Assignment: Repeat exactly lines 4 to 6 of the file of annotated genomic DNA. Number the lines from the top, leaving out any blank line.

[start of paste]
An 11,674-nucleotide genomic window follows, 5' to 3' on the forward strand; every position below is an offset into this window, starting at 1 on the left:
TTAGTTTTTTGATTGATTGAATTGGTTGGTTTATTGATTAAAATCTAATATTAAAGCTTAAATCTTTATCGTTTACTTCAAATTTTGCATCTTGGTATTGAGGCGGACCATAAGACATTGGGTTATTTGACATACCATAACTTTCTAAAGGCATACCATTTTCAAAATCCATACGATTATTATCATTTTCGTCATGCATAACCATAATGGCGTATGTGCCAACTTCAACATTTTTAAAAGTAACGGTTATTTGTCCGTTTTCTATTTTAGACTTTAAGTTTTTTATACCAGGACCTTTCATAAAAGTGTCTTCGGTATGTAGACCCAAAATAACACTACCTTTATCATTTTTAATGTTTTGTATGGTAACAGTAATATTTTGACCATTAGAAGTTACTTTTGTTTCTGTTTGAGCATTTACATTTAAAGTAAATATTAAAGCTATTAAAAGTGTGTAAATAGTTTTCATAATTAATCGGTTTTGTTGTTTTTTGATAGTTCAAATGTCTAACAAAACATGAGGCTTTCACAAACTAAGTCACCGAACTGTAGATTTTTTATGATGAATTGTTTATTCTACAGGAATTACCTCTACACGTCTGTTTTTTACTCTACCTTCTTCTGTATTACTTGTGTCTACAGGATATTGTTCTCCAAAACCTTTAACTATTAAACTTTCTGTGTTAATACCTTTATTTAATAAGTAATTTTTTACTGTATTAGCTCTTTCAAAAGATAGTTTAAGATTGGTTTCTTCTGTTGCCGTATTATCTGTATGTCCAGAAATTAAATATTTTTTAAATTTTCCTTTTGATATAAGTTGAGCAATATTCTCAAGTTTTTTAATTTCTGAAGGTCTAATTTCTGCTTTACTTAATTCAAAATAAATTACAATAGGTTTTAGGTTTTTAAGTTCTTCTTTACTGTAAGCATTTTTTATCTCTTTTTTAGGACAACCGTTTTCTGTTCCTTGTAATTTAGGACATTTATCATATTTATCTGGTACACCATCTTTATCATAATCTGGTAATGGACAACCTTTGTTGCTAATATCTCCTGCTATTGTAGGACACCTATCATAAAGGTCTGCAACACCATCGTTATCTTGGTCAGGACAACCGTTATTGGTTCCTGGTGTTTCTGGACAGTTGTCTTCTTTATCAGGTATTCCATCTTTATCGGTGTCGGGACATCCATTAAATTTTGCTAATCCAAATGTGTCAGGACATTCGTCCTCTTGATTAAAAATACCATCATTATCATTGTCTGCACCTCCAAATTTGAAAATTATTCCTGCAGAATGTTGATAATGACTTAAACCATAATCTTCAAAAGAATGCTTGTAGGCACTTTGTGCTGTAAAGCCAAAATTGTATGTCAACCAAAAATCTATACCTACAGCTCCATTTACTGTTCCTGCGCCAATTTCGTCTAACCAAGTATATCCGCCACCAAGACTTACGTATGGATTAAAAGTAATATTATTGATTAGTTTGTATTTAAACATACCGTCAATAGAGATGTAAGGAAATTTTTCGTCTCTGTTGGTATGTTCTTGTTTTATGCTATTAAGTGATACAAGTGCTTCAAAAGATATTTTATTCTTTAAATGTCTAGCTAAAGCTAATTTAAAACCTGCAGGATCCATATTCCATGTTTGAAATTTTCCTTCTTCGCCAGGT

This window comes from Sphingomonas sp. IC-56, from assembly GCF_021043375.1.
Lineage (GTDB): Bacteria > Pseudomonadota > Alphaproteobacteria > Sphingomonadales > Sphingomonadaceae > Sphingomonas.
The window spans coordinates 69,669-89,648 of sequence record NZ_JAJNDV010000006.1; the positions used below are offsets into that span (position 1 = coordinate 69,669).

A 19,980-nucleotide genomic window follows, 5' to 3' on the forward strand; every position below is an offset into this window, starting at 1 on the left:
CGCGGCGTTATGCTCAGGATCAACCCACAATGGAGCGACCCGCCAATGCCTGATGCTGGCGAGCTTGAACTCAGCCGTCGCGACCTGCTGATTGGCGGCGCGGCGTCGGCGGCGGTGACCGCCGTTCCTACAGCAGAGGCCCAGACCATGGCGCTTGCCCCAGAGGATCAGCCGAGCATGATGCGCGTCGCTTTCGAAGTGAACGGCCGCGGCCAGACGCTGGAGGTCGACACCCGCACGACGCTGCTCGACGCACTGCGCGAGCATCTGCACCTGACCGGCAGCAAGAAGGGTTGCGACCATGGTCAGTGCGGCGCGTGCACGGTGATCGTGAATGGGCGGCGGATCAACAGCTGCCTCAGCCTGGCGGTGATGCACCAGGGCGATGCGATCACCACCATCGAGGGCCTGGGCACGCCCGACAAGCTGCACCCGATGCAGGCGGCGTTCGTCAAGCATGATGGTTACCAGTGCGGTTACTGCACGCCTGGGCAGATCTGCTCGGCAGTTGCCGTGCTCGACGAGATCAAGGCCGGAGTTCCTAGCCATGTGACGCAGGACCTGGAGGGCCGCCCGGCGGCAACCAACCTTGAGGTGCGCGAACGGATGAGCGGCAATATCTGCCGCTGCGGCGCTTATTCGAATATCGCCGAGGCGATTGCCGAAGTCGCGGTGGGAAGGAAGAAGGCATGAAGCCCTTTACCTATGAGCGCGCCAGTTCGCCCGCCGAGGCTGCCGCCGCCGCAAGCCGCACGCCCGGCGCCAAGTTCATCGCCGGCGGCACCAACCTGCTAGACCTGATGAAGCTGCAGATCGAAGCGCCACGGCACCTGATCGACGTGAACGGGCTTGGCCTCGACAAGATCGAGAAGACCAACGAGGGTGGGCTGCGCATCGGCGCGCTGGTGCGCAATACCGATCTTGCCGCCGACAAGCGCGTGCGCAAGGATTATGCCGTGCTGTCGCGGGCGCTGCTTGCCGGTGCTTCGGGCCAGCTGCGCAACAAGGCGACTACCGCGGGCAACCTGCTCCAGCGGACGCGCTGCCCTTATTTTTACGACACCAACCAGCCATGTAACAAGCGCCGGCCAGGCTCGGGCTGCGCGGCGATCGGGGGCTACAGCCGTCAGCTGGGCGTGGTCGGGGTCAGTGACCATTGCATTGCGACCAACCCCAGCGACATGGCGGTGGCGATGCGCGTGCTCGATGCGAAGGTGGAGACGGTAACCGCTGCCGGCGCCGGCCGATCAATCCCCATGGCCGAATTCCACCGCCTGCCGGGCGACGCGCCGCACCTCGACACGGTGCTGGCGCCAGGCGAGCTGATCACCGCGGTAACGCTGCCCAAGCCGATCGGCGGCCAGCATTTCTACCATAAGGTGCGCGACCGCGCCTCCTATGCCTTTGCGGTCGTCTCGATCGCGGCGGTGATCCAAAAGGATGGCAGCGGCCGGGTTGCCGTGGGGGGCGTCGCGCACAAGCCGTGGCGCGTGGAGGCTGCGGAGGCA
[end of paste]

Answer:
Lineage (GTDB): Bacteria > Pseudomonadota > Alphaproteobacteria > Sphingomonadales > Sphingomonadaceae > Sphingomonas.
The window spans coordinates 69,669-89,648 of sequence record NZ_JAJNDV010000006.1; the positions used below are offsets into that span (position 1 = coordinate 69,669).

A 19,980-nucleotide genomic window follows, 5' to 3' on the forward strand; every position below is an offset into this window, starting at 1 on the left: